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Legislative rumblings on climate change I've argued in the past that climate change was no longer a scientific issue, but a series of economic and political issues that are now derived from the science. There's been a host of news on this front within the past few weeks, so a summary appears to be in order. One possible cause for the sudden upswing in news is the persistent rumor that President Bush's State of the Union address, which will be delivered next Tuesday, will contain a major new initiative to curb carbon emissions. The White House is currently confirming that there will be some sort of energy policy outlined in the address, but denies that it will include any mandatory caps. In Congress, however, the recent shift in power has energized legislators to push for carbon-limiting legislation that would have never made it to vote in the prior sessions. At least three bills are under discussion in the Senate. Despite White House opposition, all would create a mandatory cap on carbon emissions, and allow market trading of credits to give industries the chance to choose how best to balance emissions and expenditures. Two of these would begin reducing emissions by 2010, while a third would have them level off at slightly above today's emission rates by 2020. The widespread support within the Senate suggests that Bush will receive some legislation that includes a mandatory cap before the year is out. The legislative efforts may be picking up a sense of urgency due to the wide array of groups lobbying for them. This week has seen two sets of unexpected bedfellows push for action on climate change. A combination of scientists and evangelical Christians released a statement in which they promised to work together to promote this sort of legislation. This statement built on a prior commitment to this sort of effort from prominent evangelicals. Meanwhile, a combination of environmental groups, energy generators, and major industrial companies (including GE, Alcoa, and Caterpillar) will release a statement on Monday calling for rapid and significant cuts in carbon emissions: 10-30 percent within 15 years. In part, they want legislation now because they feel that a combination of further evidence of warming and the potential for additional political changes over the next few years could both lead to even more stringent cuts in the near future. It may also be good business—GE noted a boom in sales of energy efficient equipment in recent years. Not all of the action is happening in Washington, of course. California Governor Schwarzenegger's State of the State address included a call to go beyond earlier legislation on a statewide energy efficiency plan. He proposed a set of standards that would shift California to a greater use of carbon-neutral fuel sources. Meanwhile, the European Union has released a set of policy papers on energy that call for creating a single European energy market. With the market in place, carbon emissions would be targeted for a 20 percent reduction by 2020. Included in their plans would be carbon sequestration, a shift to renewable energy, and an increase in the use of biofuels. All of this activity suggests an environment in which progress is being made in mandating a shift towards efficiency and renewable energy. That will provide the backdrop for the President's State of the Union next week. What remains to be seen is whether he will encourage this direction, or try to limit it.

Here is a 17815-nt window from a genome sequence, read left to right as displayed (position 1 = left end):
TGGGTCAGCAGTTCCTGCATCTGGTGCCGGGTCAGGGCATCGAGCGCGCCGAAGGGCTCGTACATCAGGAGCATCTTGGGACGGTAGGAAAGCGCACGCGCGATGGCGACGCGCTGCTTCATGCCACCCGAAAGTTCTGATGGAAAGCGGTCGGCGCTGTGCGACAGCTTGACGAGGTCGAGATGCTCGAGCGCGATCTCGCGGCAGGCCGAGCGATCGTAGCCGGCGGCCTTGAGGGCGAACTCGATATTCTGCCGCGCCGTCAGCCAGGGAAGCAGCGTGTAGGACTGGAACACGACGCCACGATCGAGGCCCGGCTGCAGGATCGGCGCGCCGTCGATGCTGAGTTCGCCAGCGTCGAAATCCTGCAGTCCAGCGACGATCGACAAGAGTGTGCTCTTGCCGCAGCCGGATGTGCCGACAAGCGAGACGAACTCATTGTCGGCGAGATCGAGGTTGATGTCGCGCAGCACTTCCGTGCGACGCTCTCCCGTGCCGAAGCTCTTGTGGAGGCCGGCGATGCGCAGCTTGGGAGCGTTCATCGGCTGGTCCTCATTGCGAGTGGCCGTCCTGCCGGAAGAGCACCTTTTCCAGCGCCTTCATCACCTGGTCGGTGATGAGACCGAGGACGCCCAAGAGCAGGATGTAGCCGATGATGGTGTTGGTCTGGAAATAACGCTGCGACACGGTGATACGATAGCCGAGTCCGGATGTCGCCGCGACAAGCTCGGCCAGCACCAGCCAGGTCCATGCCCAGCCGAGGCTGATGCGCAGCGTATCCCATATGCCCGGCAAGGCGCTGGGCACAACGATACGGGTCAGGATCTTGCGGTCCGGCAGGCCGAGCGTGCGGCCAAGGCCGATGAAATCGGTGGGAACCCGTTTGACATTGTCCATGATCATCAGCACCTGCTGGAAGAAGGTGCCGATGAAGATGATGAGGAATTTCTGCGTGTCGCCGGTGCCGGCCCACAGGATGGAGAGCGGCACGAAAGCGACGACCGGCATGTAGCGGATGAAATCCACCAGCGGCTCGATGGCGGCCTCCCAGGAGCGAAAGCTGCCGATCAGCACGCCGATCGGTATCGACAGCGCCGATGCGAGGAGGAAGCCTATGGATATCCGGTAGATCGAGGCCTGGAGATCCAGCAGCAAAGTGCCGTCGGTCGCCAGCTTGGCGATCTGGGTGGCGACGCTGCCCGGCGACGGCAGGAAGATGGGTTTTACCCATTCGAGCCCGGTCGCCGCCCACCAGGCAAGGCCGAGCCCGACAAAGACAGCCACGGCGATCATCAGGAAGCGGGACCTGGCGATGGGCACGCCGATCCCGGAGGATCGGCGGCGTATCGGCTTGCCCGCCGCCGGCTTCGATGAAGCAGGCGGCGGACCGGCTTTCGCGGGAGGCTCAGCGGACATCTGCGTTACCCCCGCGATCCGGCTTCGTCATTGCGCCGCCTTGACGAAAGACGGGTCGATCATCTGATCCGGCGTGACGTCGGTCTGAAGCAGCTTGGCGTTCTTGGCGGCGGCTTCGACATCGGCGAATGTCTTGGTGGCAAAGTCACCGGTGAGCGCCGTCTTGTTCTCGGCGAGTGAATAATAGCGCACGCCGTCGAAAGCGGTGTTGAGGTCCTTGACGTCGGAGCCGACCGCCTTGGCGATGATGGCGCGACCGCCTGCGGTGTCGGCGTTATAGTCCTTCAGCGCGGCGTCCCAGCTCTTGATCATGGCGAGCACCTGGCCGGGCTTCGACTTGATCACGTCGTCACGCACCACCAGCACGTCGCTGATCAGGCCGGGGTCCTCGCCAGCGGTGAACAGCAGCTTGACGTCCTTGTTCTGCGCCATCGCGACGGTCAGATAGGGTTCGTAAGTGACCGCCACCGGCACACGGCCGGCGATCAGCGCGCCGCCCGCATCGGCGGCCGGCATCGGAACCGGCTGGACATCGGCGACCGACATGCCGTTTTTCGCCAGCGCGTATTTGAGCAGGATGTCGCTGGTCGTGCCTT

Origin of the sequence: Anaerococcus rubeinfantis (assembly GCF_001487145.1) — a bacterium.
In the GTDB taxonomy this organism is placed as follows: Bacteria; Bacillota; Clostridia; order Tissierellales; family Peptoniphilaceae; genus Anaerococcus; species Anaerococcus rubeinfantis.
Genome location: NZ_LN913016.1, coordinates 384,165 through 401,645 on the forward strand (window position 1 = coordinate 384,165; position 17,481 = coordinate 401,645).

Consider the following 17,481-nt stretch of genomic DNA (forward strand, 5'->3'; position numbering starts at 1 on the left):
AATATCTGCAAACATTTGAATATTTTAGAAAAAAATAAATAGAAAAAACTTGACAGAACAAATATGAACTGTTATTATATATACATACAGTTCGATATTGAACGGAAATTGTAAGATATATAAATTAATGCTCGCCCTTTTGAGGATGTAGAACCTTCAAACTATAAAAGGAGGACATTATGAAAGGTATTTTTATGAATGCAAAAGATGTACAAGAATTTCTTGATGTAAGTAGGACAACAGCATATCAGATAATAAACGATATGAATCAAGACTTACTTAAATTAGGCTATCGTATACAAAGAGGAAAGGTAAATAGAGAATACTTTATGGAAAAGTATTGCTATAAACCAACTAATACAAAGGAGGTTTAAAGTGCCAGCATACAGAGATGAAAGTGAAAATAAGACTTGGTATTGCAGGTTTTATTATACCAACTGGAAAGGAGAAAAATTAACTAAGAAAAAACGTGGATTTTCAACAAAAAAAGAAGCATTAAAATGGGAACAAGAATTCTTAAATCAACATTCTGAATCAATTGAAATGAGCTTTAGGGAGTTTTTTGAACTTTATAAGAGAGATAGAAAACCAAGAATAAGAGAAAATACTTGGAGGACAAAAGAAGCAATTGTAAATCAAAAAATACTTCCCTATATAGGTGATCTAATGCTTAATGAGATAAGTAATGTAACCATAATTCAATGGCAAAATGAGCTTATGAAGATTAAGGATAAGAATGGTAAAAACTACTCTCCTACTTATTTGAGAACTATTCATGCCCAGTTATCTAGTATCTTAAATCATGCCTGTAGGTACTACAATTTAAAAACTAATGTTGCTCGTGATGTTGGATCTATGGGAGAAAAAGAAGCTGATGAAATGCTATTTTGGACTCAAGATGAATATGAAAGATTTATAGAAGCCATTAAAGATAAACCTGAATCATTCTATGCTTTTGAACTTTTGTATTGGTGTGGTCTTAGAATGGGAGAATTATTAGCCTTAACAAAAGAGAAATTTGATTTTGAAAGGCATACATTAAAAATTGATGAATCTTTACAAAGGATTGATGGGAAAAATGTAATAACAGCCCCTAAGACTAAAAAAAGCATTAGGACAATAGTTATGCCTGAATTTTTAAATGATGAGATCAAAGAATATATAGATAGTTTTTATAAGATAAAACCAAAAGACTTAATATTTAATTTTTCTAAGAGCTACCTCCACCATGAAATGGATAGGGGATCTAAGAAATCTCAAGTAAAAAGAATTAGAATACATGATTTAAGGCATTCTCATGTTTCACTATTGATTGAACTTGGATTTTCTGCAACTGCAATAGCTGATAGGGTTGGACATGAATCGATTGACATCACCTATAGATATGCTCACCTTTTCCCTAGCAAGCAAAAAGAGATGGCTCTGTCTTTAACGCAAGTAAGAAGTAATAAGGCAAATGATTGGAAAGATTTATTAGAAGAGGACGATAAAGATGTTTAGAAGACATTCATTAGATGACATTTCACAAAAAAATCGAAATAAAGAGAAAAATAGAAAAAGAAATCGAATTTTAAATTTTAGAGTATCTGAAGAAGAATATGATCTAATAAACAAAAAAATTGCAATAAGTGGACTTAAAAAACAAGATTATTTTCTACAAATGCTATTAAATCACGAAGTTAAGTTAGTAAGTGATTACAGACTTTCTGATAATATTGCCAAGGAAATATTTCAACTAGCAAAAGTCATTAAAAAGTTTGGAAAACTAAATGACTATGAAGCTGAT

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802.11n spec moves closer to completion By a unanimous vote, the IEEE’s 802.11 working group has sent Draft 2.0 of the 802.11n WiFi spec out to the entire membership of the IEEE for approval. If it is approved by the membership, Draft 2.0 wil then become the basis for the final 802.11n spec. 802.11n has been hailed as an ideal, easy-to-use home networking solution because of its speed and backward compatibility with the slower 802.11b and 802.11g wireless networking spec. 802.11n will have a maximum throughput of 600Mbps, but will typically operate at 200Mbps, about twice that of wired 100BaseT Ethernet and nearly four times the maximum of 802.11g. Its relatively high speeds have networking companies excited, as there’s enough bandwidth to easily stream high-definition video wirelessly. At this year’s Consumer Electronics Show, Ruckus Wireless treated me to a demo of their draft 802.11n equipment. Using their own hardware, they were able to simultaneously stream 1080p video to a couple of TVs while also streaming standard-def video to other devices. Very impressive, and a workable solution for getting HD content from one place to another without relying on coaxial cable or Cat 5e wire. So-called "Draft N" 802.11 gear has been available for several months from major vendors, with most of them touting 802.11n’s 600Mbps ceiling. The rush to bring Draft N gear to market has actually outpaced the development of the spec itself, leading to some concerns over how well the early Draft N gear would work with the final spec. By mid-2006, Dell, Linksys, Belkin, D-Link, and many others were selling draft-compliant gear. With the rush to bring faster WiFi gear to market, the Wi-Fi Alliance announced it would begin certifying 802.11n equipment in two waves. Starting in March, the Wi-Fi Alliance will certify products as being compliant with Draft 2.0. Once the spec is finalized later this year or in early 2008, products will then be certified as fully 802.11n compliant. 802.11n’s progress through the various steering committees and working groups has been much more arduous than the raft of products might lead one to believe. After Draft 1.0 was released in early 2006, Task Group N was deluged with over 12,000 comments—six times what was expected—as the draft spec lacked support from over half of the membership. The big question facing early adopters right now is how well their Draft N equipment will work with Draft 2.0 as well as the final spec, which is expected to be something akin to Draft 2.0 with some minor tweaks. Many—but not all—wireless equipment vendors have promised that their equipment will be made compliant with the final spec via firmware updates. If that turns out to be the case, it should be smooth sailing from here to the final spec. Given the widespread agreement that Draft 2.0 will only need some very minor modifications in order to gain the "full" 802.11n designation, Draft 2.0-compliant equipment should be a safe choice for those with the itch to upgrade.